Having your marriage annulled means showing that the marriage was never legally valid in the first place and thus having it declared void. This means that, legally, it will be as if your marriage never took place leaving you free to marry again.
There are two major advantages to having a marriage annulled, rather than going through a divorce. First, you need to wait until you have been married a year before you can get divorced, but an annulment can be carried out at any time after the marriage has taken place. Second, many people do not like the idea of getting divorced for religious reasons and annulment allows them to avoid this.
However, if you are considering having your marriage annulled, it is important to be aware that you can only do so if you meet the accepted grounds for an annulment.
Grounds for annulling a marriage
To have your marriage annulled in the UK, you will need to show either that the marriage was never legally valid and is thus ‘void’ or that the marriage is ‘defective’ and is therefore ‘voidable’.
Reasons a marriage can be void
You marriage will be considered not to have been legally valid and therefore to be ‘void’ if:
- You and your spouse are closely related
- Either spouse was under 16 at the time of the marriage
- Either spouse was already married at the time of the marriage
Where one or more of these conditions apply, your marriage will be considered to have never taken place. However, it is worth having documentary evidence to prove this as this can be useful in future, for example, if you wish to get married again.
Reasons a marriage can be defective
Your marriage could be considered ‘defective’ and therefore ‘voidable’ if:
- The marriage was never consummated i.e. you and your spouse have not had sex since the wedding (currently only available to opposite-sex couples)
- You did not properly consent to the marriage e.g. you were drunk or coerced
- Your spouse had a sexually transmitted disease when you got married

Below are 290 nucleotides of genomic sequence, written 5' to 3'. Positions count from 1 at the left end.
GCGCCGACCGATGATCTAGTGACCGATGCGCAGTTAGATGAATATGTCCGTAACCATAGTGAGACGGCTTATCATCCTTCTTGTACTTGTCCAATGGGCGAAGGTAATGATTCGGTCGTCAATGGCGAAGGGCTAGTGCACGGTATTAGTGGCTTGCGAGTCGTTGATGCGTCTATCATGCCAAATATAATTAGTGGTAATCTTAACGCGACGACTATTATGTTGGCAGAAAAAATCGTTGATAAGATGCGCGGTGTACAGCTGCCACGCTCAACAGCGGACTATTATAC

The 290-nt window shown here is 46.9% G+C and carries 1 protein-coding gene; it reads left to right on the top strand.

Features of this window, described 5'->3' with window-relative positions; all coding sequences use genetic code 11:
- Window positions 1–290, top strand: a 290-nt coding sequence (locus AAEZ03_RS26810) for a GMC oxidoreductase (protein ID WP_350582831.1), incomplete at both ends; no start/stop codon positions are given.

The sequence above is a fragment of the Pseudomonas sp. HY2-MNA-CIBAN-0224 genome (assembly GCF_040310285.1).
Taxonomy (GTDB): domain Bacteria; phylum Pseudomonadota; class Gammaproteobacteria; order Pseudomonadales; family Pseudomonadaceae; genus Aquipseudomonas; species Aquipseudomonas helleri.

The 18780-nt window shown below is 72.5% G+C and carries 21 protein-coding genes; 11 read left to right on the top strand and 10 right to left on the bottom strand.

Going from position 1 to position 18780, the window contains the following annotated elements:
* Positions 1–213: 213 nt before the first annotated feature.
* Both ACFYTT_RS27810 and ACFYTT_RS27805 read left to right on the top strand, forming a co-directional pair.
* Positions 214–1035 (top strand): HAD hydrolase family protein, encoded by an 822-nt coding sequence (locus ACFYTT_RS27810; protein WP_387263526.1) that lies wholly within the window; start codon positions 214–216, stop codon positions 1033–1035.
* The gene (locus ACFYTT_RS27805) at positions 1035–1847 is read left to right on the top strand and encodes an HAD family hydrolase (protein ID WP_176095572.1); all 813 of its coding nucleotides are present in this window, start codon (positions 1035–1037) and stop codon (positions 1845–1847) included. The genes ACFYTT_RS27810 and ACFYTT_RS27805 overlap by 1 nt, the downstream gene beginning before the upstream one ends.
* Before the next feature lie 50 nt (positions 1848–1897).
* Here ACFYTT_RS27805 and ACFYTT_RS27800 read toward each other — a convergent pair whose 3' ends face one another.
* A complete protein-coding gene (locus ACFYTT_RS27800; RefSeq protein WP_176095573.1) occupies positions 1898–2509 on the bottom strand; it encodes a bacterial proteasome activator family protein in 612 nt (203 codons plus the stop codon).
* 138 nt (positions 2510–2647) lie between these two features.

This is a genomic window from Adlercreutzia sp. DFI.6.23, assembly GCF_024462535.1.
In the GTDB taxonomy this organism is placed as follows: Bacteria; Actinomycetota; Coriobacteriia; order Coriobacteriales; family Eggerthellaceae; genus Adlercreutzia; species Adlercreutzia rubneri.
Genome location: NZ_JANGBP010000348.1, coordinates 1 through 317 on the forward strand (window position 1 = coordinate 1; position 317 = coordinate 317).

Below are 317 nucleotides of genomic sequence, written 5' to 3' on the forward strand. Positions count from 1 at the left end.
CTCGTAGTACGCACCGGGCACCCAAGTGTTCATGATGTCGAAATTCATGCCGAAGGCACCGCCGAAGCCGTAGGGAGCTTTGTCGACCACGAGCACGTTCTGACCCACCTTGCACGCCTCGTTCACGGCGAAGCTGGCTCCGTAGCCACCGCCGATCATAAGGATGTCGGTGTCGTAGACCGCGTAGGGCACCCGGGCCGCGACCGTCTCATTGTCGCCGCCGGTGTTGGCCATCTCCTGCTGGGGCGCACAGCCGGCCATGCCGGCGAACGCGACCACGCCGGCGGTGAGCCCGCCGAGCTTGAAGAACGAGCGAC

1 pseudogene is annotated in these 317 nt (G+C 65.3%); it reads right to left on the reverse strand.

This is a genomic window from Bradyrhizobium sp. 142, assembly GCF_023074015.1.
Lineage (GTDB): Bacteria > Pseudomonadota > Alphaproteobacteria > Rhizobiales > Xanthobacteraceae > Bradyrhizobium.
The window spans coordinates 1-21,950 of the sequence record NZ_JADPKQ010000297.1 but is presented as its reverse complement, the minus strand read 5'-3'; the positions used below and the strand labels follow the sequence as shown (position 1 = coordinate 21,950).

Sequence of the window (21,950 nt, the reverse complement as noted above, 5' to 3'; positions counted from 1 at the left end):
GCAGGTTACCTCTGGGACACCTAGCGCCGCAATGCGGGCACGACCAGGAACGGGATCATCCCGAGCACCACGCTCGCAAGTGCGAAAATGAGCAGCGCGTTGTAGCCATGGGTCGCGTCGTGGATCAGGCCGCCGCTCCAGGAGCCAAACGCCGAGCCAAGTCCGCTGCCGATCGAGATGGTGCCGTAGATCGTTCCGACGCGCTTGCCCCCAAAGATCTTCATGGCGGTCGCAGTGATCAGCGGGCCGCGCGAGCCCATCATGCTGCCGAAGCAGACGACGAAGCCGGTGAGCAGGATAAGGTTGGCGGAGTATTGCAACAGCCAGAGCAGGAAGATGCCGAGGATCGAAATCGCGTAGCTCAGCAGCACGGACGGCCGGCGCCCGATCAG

- Your spouse was pregnant with someone else’s child when you married
If your marriage is considered defective, you will need to apply to a divorce court to have it annulled.
How to have your marriage annulled
To have your marriage annulled, you will need to submit a nullity petition to your local divorce court. You can do this any time after the marriage by sending two copies of a nullity petition to the local court and paying a fee of £550. It is strongly recommended to have a solicitor complete the petition for you to ensure there are not omissions or other issues that could delay the annulment.
The court will then contact your spouse and they will have eight day to respond. They can either accept the annulment, in which case it can proceed straight away, or they can contest the annulment, in which case you will need to go to court to make the case for an annulment before a judge.
If the court accepts your petition, it will issue a decree nisi stating that the court sees no legal reason why your marriage cannot be annulled. You will then need to wait six weeks before you can apply for a decree absolute (sometimes called a ‘decree of nullity’ for annulment).
Once the decree absolute is issued, your marriage has been legally annulled and you will be free to marry again.
Crisp & Co’s family lawyers in London and the South East are highly experienced in all types of separation, including annulment. If you need to end your marriage with an annulment, we can help you establish whether this is a viable option for you and guide you through the entire process of having your marriage annulled.
To book a free 1-hour consultation to discuss your options for annulment now, call 020 3281 7885 or contact your local Crisp & Co office.